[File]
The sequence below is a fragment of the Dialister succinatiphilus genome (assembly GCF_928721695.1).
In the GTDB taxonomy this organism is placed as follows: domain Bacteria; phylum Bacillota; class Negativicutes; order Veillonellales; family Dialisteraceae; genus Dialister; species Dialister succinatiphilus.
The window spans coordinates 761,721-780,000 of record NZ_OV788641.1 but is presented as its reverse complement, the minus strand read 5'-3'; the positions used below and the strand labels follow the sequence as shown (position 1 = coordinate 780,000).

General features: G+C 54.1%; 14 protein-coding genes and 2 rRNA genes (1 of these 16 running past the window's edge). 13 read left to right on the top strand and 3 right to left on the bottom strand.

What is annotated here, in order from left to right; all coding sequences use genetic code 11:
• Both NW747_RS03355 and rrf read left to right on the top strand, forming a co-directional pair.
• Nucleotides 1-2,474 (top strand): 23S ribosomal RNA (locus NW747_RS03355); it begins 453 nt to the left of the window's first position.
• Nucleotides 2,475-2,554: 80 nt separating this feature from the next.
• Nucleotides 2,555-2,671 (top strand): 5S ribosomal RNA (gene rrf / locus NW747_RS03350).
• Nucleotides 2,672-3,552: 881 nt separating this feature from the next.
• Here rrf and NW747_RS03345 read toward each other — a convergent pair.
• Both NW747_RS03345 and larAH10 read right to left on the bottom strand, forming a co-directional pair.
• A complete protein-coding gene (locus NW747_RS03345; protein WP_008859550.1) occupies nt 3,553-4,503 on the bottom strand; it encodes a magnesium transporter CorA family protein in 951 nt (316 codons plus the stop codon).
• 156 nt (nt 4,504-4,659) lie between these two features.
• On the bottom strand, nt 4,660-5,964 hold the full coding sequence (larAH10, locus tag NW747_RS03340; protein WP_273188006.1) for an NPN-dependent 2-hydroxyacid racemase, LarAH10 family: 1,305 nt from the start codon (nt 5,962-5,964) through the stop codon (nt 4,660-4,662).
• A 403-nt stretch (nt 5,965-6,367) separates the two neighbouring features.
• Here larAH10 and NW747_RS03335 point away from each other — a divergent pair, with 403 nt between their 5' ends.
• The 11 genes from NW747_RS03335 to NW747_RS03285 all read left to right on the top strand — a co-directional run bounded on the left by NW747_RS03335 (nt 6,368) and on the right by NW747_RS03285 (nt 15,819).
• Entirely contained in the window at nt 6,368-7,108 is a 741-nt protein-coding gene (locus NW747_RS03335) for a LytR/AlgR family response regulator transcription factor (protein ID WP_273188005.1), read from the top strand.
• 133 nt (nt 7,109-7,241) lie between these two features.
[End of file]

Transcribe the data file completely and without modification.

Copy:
The sequence below is a fragment of the Dialister succinatiphilus genome (assembly GCF_928721695.1).
In the GTDB taxonomy this organism is placed as follows: domain Bacteria; phylum Bacillota; class Negativicutes; order Veillonellales; family Dialisteraceae; genus Dialister; species Dialister succinatiphilus.
The window spans coordinates 761,721-780,000 of record NZ_OV788641.1 but is presented as its reverse complement, the minus strand read 5'-3'; the positions used below and the strand labels follow the sequence as shown (position 1 = coordinate 780,000).

General features: G+C 54.1%; 14 protein-coding genes and 2 rRNA genes (1 of these 16 running past the window's edge). 13 read left to right on the top strand and 3 right to left on the bottom strand.

What is annotated here, in order from left to right; all coding sequences use genetic code 11:
• Both NW747_RS03355 and rrf read left to right on the top strand, forming a co-directional pair.
• Nucleotides 1-2,474 (top strand): 23S ribosomal RNA (locus NW747_RS03355); it begins 453 nt to the left of the window's first position.
• Nucleotides 2,475-2,554: 80 nt separating this feature from the next.
• Nucleotides 2,555-2,671 (top strand): 5S ribosomal RNA (gene rrf / locus NW747_RS03350).
• Nucleotides 2,672-3,552: 881 nt separating this feature from the next.
• Here rrf and NW747_RS03345 read toward each other — a convergent pair.
• Both NW747_RS03345 and larAH10 read right to left on the bottom strand, forming a co-directional pair.
• A complete protein-coding gene (locus NW747_RS03345; protein WP_008859550.1) occupies nt 3,553-4,503 on the bottom strand; it encodes a magnesium transporter CorA family protein in 951 nt (316 codons plus the stop codon).
• 156 nt (nt 4,504-4,659) lie between these two features.
• On the bottom strand, nt 4,660-5,964 hold the full coding sequence (larAH10, locus tag NW747_RS03340; protein WP_273188006.1) for an NPN-dependent 2-hydroxyacid racemase, LarAH10 family: 1,305 nt from the start codon (nt 5,962-5,964) through the stop codon (nt 4,660-4,662).
• A 403-nt stretch (nt 5,965-6,367) separates the two neighbouring features.
• Here larAH10 and NW747_RS03335 point away from each other — a divergent pair, with 403 nt between their 5' ends.
• The 11 genes from NW747_RS03335 to NW747_RS03285 all read left to right on the top strand — a co-directional run bounded on the left by NW747_RS03335 (nt 6,368) and on the right by NW747_RS03285 (nt 15,819).
• Entirely contained in the window at nt 6,368-7,108 is a 741-nt protein-coding gene (locus NW747_RS03335) for a LytR/AlgR family response regulator transcription factor (protein ID WP_273188005.1), read from the top strand.
• 133 nt (nt 7,109-7,241) lie between these two features.